We don't know who declared Feb. 22 "National Margarita Day," but who can argue with a day dedicated to this refreshing, tart, and delicious cocktail?
If your favorite watering hole mixes up a mean Margarita, they may have special drink prices. And, there's always the joy of concocting your very own variety at home.
5 ways to celebrate National Margarita Day
1. Fire up the blender. Sure, purists will insist on the "rocks" version, but a classic frozen Margarita can really hit the spot. We found this simple recipe at allrecipes.com.
2. Go exotic. The folks at Bahama Breeze Island Grille were kind enough to send us this recipe for a homemade twist on the eatery's Tamarind Margarita:
What you'll need:
- 2 tamarind husks (call your grocer to find out if they stock this exotic fruit)
- 2 oz. of your favorite tequila
- ½ oz. Cointreau
- 1 oz. tamarind puree
- 3 oz. sweet and sour mix
- 1 oz. simple syrup
- Chipotle Salt
- Hot water
- Lime slices
- Remove the fruit from two tamarind husks and place them in a bowl of hot water.
- Let it sit in the hot water for half an hour.
- Remove the seeds and whisk with the tamarind puree.
- Combine this mixture into a shaker, along with the tequila, Cointreau, sweet and sour mix, simple syrup and a half cup of ice to chill.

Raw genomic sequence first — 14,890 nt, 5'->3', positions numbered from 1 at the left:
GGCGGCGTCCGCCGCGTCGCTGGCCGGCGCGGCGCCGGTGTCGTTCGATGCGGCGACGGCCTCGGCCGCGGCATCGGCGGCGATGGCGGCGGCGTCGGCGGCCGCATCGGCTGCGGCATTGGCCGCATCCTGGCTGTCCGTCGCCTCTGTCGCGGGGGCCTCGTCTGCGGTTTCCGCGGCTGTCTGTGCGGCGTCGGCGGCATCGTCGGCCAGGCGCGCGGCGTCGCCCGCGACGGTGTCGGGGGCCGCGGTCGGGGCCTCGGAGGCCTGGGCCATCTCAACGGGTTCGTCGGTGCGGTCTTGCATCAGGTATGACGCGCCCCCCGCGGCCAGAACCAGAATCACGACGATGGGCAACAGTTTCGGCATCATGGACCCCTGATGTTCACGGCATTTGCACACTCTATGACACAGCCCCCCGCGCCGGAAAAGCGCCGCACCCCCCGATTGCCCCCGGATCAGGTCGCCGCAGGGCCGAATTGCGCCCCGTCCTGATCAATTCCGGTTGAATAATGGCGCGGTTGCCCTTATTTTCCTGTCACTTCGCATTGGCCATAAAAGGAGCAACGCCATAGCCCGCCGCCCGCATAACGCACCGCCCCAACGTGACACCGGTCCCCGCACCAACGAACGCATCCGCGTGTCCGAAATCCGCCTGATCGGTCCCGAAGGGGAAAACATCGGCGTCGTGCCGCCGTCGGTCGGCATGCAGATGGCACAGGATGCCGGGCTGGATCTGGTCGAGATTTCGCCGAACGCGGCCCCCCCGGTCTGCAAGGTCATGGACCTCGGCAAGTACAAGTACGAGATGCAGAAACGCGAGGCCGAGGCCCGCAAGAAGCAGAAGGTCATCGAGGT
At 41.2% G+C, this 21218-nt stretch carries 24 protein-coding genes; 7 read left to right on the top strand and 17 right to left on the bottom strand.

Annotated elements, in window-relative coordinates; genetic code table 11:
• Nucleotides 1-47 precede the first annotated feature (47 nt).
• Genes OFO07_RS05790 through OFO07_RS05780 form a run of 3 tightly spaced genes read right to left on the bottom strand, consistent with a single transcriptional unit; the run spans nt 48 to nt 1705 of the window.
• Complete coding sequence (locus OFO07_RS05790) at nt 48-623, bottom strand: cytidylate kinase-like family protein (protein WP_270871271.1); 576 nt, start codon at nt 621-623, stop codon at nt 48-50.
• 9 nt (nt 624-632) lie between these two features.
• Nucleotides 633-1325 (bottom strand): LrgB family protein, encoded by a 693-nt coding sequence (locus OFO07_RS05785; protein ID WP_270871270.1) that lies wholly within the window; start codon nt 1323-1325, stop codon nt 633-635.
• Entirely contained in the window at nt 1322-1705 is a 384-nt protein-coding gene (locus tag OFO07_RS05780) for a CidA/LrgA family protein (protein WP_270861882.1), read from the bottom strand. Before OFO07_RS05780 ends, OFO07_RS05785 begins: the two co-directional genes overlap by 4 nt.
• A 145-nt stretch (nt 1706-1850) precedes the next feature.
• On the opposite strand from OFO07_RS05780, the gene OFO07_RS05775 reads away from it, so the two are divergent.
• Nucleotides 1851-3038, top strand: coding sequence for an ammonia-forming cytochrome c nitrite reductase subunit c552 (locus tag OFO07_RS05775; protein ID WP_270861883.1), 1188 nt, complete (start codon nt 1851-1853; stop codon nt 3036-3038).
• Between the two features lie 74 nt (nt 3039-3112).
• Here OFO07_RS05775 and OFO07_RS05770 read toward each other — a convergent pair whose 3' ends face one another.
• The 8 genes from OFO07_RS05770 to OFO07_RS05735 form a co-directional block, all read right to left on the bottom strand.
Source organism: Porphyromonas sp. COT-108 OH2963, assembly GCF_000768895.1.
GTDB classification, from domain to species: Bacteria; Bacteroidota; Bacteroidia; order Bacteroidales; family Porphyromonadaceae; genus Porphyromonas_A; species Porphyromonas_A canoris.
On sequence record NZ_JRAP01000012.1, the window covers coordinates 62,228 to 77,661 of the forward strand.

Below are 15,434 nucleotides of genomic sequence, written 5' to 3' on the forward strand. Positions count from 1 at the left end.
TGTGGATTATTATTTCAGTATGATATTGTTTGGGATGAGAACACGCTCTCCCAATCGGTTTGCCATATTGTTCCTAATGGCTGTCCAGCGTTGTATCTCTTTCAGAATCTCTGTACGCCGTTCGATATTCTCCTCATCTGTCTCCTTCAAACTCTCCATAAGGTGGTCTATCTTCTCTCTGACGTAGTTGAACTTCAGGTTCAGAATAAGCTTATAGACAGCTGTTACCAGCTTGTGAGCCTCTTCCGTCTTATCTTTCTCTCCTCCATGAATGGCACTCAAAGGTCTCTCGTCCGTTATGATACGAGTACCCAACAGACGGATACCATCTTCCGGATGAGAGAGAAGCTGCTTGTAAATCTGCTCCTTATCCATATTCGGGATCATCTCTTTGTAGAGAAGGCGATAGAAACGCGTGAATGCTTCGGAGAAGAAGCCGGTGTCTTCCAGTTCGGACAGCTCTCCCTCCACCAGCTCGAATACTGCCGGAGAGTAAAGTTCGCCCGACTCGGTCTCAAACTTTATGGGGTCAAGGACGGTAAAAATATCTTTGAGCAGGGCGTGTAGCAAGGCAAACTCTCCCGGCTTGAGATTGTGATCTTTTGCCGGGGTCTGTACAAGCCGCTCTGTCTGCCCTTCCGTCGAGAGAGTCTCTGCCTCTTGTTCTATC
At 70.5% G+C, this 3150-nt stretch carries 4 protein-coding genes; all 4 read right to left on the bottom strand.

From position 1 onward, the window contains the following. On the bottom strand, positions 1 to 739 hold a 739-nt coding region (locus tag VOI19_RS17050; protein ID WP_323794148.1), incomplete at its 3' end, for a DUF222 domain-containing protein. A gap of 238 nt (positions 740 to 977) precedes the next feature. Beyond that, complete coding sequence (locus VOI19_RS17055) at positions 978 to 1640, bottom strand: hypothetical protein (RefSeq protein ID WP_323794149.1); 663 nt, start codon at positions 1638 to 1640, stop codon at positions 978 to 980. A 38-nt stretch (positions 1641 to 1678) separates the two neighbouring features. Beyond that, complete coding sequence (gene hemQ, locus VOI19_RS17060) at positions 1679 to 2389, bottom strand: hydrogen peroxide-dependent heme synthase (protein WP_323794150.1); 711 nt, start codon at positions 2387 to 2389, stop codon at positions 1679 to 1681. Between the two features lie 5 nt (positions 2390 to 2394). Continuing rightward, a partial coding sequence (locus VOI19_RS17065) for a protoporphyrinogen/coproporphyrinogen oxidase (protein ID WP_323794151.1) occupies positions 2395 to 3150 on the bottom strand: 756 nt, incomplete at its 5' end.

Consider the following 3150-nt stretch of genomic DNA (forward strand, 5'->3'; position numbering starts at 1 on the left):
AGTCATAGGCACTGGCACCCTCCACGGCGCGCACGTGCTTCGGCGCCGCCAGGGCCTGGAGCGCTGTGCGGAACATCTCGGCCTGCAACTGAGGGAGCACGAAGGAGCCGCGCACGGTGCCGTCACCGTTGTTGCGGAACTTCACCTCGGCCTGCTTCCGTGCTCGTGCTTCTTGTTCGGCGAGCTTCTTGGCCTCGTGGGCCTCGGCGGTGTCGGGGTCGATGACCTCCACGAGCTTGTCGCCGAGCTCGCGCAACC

- Shake! Shake! Shake!
- Rim margarita glass with chipotle salt, and fill the glass with ice.
- Pour the contents from the shaker into the glass.
- Garnish with lime slices.
If this seems like too much work, Bahama Breeze is kicking off its 6-week Viva la ’Rita celebration by offering the restaurant’s Classic Margarita for $2.22 until 9 p.m. on National Margarita Day. Find a location.
3. Go floral. If Tamarind is not your thing, try mixing up a Hibiscus Margarita instead.
5. Consult the experts. You can find reviews and recommendations about Cleveland's best Margaritas from people who love Margaritas. Check out this list on Yelp.com.
(Of course, if you're really in a hurry, you can Margarita in a bag, like the Lieutenant Blender's version).
WATCH: So who invented the Margarita? There are plenty of origin stories...